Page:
Light-trapping nanostructures have for decades been researched as a route to enhance the performance of organic solar cells (OSCs). Whereas the power conversion efficiencies (PCEs) of OSCs have reached above 18 %, industrially compatible devices made by scalable processing in air, using only nontoxic solvents and materials, have shown significantly lower performance values. Although light-trapping nanostructures may improve this, the methods for integrating the nanostructures are typically not compatible with industrial scale up. In this work, scalable, industrially compatible, nonfullerene-based OSCs are developed with integrated light-trapping nanostructures at the back electrodes in the devices. The OSCs are made by using scalable roll-to-roll (R2R) and sheet-to-sheet (S2S) processes and the nanostructures are made by using roll-to-plate (R2P) nanoimprint lithography. A fully scalable solution is thereby developed for industrially compatible nanostructured OSCs. The nanostructured devices show enhancements in PCE up to 25 % compared to reference cells, owing to an enhancement in the short-circuit current density (15 %) by enhanced absorption, and improved charge carrier extraction leading to an enhancement in the fill factor (7 %). Optical modeling is utilized to verify the optical effect of the nanostructures. The best devices attain a PCE of 6.5 %, which is the highest reported efficiency for air-processed slot-die coated ITO-free flexible PBDB-T : ITIC devices, here using nontoxic solvents.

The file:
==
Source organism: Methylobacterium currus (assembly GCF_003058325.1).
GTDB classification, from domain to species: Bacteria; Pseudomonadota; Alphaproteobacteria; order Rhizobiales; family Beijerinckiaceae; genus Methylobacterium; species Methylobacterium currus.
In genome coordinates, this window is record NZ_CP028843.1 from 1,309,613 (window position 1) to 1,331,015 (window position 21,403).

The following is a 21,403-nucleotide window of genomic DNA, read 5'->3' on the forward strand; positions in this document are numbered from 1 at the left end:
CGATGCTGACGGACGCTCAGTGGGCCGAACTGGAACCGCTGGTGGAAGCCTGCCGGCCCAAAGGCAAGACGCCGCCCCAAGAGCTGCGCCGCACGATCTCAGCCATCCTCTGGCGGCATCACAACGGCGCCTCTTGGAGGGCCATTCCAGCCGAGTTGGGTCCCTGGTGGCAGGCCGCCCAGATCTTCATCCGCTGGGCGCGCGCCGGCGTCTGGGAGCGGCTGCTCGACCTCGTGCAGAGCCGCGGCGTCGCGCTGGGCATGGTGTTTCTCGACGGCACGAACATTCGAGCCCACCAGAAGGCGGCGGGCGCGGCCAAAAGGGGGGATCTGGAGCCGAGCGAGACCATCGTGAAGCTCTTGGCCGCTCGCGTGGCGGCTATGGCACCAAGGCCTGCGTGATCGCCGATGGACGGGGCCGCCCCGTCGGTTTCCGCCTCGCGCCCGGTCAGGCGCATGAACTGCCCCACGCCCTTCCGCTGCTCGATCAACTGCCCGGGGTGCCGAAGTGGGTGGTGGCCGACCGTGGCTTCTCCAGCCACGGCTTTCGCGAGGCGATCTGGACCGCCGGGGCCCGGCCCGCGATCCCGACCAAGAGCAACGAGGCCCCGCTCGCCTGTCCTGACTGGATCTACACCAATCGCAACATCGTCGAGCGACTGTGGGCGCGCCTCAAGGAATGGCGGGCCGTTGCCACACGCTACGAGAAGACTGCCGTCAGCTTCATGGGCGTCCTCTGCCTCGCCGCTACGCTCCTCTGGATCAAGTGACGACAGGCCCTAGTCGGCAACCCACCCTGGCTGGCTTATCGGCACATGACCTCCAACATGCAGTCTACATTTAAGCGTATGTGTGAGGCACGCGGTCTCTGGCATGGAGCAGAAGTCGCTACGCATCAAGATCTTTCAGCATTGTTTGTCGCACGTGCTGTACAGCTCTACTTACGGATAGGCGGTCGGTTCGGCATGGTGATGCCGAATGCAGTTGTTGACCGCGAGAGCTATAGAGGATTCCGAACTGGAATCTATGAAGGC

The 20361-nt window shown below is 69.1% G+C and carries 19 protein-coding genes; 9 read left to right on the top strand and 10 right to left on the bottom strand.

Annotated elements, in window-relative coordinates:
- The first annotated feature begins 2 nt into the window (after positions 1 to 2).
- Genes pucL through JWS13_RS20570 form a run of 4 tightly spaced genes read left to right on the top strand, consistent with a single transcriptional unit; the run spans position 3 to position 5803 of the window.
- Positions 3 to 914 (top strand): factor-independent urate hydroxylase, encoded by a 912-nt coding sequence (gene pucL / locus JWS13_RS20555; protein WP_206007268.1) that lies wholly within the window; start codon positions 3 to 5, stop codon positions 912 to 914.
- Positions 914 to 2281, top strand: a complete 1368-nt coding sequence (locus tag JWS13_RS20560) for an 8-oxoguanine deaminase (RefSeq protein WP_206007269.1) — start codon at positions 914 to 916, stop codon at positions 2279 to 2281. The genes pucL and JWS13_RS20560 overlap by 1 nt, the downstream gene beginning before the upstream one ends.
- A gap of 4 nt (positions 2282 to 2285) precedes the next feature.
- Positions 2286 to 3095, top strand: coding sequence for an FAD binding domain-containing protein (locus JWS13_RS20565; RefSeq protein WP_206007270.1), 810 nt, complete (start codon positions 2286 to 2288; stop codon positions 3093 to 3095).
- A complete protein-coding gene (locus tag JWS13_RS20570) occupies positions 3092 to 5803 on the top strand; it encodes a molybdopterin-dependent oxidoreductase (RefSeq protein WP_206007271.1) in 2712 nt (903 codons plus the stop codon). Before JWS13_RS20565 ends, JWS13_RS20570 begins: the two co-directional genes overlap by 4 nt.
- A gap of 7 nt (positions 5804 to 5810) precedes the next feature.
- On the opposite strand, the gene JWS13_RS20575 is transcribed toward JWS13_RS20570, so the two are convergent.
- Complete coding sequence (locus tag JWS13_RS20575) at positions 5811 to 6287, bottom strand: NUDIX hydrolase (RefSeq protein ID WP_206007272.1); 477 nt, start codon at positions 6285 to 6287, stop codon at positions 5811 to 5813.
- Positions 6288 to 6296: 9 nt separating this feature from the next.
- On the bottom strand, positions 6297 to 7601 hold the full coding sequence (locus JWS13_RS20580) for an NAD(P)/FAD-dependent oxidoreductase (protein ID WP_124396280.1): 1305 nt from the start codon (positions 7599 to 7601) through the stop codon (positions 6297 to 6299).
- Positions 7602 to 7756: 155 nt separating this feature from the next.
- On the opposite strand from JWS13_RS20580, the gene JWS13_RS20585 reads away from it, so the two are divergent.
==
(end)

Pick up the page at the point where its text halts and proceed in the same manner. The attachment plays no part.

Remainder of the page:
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- donor-acceptor systems
- light trapping
- solar cells